Well known UK woodworkers like Paul Sellers and Richard Maguire do a great job of showing how to build a workbench with a minimal set of tools and without an existing bench. I was lucky to have a bench already, but Sellers and Maguire both go through their instructional videos using a couple of sawhorses and some basic tools: a hand saw, a chisel, a combination square, a marking gauge, a mallet and a marking knife.
Sellers gets by with a single bench plane (a #4 smoother) and Maguire uses a couple of longer planes during his build, but argues that a no 4 or 5 could be used quite satisfactorily for the whole job, only noting that – if you have access to a longer plane – you’d be daft not to use it.
I am in the fortunate position of having collected a good selection of decent quality vintage tools and thus had an opportunity to experiment – below are the tools I used when making my English workbench.
I used a wooden jack plane & a wooden jointer on some boards and a Record #5 & #7 on others. Generally I preferred the woodies for the rough prep work and the metal planes when I was trying to be more accurate.
Richard Maguire has a short video on which plane he would use if he had to choose a single plane. His conclusion is that a no 5 used with two irons (one cambered more than the other) would be ideal. Having experimented with cambered vs straight irons it is hard to overstate how much energy/time a cambered iron saves when doing the rough prep stages.
Nice to have
Paul Seller’s shows what can be done with a humble no 4 if you know what you are doing but as a learner I found longer planes really did help when flattening the boards:
#7 metal plane/wooden jointer: If I were doing another bench and had to start my tool collection again I would still get a cheap 22′ wooden jointer even if I only used it for this job – they are still common and can be bought for very little money. Having said that, of all my planes my Record #7 is the one I enjoyed using the most (they really don’t make ’em like that any more!).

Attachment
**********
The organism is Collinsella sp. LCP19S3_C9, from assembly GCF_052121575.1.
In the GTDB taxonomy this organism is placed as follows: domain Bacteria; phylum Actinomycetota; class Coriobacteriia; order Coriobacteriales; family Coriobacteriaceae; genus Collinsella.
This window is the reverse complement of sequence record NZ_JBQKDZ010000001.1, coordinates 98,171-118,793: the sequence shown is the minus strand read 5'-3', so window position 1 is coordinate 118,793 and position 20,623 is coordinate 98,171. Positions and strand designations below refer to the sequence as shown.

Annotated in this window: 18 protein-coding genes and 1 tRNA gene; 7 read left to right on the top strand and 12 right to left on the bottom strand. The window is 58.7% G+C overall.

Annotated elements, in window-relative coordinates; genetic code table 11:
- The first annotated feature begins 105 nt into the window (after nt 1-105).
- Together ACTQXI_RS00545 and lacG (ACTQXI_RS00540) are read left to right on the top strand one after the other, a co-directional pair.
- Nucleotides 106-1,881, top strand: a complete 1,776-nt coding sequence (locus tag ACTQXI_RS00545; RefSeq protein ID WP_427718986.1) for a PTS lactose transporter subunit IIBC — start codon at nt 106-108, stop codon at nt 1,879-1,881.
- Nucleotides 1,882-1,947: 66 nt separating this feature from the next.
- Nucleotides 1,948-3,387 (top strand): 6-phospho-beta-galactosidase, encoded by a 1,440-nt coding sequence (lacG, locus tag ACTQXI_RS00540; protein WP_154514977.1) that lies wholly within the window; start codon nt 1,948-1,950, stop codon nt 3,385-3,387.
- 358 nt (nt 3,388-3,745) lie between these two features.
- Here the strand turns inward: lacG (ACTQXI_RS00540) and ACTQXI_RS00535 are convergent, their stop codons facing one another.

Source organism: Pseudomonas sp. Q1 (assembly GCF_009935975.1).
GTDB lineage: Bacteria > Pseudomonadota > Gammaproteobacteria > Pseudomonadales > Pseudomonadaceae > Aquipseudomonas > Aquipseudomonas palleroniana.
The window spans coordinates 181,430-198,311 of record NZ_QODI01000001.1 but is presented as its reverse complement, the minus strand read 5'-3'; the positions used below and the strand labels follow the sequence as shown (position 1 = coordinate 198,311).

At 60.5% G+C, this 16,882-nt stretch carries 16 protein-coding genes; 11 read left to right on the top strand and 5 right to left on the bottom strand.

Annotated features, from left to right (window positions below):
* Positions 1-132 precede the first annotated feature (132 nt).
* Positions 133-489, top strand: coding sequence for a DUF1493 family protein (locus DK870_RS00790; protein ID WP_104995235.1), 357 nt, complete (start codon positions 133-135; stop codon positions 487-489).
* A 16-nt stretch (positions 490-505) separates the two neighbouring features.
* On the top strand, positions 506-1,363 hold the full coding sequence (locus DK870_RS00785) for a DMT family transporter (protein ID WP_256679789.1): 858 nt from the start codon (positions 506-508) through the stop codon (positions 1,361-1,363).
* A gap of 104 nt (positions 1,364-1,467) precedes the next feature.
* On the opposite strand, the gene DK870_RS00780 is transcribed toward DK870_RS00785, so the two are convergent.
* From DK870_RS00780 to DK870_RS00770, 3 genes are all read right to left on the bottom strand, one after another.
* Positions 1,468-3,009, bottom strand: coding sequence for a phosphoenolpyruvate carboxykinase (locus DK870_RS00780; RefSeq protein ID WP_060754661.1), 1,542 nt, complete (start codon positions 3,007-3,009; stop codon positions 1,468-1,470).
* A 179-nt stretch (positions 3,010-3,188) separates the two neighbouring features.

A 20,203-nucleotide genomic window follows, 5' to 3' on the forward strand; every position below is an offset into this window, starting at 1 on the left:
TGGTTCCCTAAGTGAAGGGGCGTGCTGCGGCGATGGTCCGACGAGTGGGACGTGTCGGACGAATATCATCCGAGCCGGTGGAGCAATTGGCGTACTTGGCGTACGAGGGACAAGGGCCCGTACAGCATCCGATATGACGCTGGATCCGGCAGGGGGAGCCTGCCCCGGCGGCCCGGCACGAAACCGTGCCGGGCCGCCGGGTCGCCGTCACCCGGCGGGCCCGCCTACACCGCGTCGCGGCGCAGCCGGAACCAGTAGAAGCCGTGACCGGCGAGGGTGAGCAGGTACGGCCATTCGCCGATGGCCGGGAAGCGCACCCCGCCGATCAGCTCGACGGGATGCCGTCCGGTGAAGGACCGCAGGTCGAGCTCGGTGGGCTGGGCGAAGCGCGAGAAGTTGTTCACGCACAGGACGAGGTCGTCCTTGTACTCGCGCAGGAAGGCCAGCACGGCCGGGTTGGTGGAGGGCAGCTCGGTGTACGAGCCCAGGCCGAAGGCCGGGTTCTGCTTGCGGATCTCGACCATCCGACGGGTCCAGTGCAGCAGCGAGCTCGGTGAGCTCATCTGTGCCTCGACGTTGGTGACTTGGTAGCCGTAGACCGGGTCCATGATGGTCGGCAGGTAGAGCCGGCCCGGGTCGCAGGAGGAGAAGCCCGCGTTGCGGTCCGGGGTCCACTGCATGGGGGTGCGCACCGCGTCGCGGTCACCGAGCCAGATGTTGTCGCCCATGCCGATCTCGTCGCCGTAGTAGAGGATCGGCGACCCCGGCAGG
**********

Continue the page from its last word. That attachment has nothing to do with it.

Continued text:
A couple of other planes are useful but not essential:
- A block plane (a Veritas low angle block plane as it happened, but much cheaper second hand options are available). I suppose this was something of a luxury plane for the job at hand, but there were a few times where it was convenient to use the plane one-handed (for instance where the part is already installed on the bench and awkward to get to) and the block plane is ideal for this. A no 4 would have done the same at a stretch but would be unwieldy in comparison.
- Record shoulder plane – completely frivolous (good at cleaning up shoulders though!)
Must-have: any old panel or hand saw (R Magurie makes do with a bog standard B&Q hardpoint for his whole bench). I used my Spearior 88 panel saw for most of mine.
Nice to have: I was glad to have a decent rip saw (Disston) when I had to reduce the width of the top boards, but you can easily avoid the need by adjusting your design to use full width boards. I used my 14’’ carcass saw (Drabble and Sanderson) for most to the cross cuts – it has 10 TPI so cuts reasonably quickly and I found the stiff blade and extra weight made it easier to saw straight.
One observation about my saws is that despite the fairly pedestrian design of the Disston and Spearior handles they are very comfortable to use. Compare my carcass saw, which has a nice hand-made handle but was not nearly as nice to use. The reason is that – as is common with old saws – part of the top horn (the bit that fits over the web of your hand betwixt thumb and finger) has broken off at some point in the past. I have fixed the broken horns on couple of other saws and it is surprising how much difference this tiny bit of wood makes when using the saw (I probably should fix this one too!)